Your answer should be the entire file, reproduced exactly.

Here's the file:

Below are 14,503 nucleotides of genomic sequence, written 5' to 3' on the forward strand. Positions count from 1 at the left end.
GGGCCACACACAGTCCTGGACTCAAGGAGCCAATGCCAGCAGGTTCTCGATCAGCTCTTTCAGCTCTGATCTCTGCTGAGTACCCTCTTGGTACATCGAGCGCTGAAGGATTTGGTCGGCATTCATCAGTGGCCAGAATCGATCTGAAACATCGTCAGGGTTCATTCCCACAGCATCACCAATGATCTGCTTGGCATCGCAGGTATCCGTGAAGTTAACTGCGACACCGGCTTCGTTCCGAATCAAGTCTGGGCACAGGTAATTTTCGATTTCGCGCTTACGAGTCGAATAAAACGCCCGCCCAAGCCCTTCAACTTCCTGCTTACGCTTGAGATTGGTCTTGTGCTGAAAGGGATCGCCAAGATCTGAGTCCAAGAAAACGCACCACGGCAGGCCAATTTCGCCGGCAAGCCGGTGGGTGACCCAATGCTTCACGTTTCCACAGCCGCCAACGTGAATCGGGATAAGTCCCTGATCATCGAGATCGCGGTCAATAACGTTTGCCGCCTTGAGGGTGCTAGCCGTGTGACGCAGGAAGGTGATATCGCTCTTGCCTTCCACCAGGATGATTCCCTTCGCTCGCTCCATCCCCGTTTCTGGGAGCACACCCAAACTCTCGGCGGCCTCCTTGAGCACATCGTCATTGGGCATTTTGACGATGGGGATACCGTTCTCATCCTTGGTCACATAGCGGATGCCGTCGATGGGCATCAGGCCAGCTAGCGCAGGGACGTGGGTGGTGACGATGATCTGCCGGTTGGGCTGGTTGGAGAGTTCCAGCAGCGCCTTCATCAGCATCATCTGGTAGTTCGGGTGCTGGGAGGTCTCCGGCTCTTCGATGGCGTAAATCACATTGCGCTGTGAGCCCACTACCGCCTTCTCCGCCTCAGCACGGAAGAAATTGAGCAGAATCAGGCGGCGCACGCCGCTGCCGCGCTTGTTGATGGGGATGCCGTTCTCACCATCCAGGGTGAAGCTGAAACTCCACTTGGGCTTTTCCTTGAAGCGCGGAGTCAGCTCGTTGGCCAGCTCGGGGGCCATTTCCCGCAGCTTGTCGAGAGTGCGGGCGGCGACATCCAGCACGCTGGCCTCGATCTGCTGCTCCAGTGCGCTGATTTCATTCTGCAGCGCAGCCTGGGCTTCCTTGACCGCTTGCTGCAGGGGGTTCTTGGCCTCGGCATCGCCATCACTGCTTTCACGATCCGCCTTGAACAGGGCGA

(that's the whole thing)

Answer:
Below are 14,503 nucleotides of genomic sequence, written 5' to 3' on the forward strand. Positions count from 1 at the left end.
GGGCCACACACAGTCCTGGACTCAAGGAGCCAATGCCAGCAGGTTCTCGATCAGCTCTTTCAGCTCTGATCTCTGCTGAGTACCCTCTTGGTACATCGAGCGCTGAAGGATTTGGTCGGCATTCATCAGTGGCCAGAATCGATCTGAAACATCGTCAGGGTTCATTCCCACAGCATCACCAATGATCTGCTTGGCATCGCAGGTATCCGTGAAGTTAACTGCGACACCGGCTTCGTTCCGAATCAAGTCTGGGCACAGGTAATTTTCGATTTCGCGCTTACGAGTCGAATAAAACGCCCGCCCAAGCCCTTCAACTTCCTGCTTACGCTTGAGATTGGTCTTGTGCTGAAAGGGATCGCCAAGATCTGAGTCCAAGAAAACGCACCACGGCAGGCCAATTTCGCCGGCAAGCCGGTGGGTGACCCAATGCTTCACGTTTCCACAGCCGCCAACGTGAATCGGGATAAGTCCCTGATCATCGAGATCGCGGTCAATAACGTTTGCCGCCTTGAGGGTGCTAGCCGTGTGACGCAGGAAGGTGATATCGCTCTTGCCTTCCACCAGGATGATTCCCTTCGCTCGCTCCATCCCCGTTTCTGGGAGCACACCCAAACTCTCGGCGGCCTCCTTGAGCACATCGTCATTGGGCATTTTGACGATGGGGATACCGTTCTCATCCTTGGTCACATAGCGGATGCCGTCGATGGGCATCAGGCCAGCTAGCGCAGGGACGTGGGTGGTGACGATGATCTGCCGGTTGGGCTGGTTGGAGAGTTCCAGCAGCGCCTTCATCAGCATCATCTGGTAGTTCGGGTGCTGGGAGGTCTCCGGCTCTTCGATGGCGTAAATCACATTGCGCTGTGAGCCCACTACCGCCTTCTCCGCCTCAGCACGGAAGAAATTGAGCAGAATCAGGCGGCGCACGCCGCTGCCGCGCTTGTTGATGGGGATGCCGTTCTCACCATCCAGGGTGAAGCTGAAACTCCACTTGGGCTTTTCCTTGAAGCGCGGAGTCAGCTCGTTGGCCAGCTCGGGGGCCATTTCCCGCAGCTTGTCGAGAGTGCGGGCGGCGACATCCAGCACGCTGGCCTCGATCTGCTGCTCCAGTGCGCTGATTTCATTCTGCAGCGCAGCCTGGGCTTCCTTGACCGCTTGCTGCAGGGGGTTCTTGGCCTCGGCATCGCCATCACTGCTTTCACGATCCGCCTTGAACAGGGCGA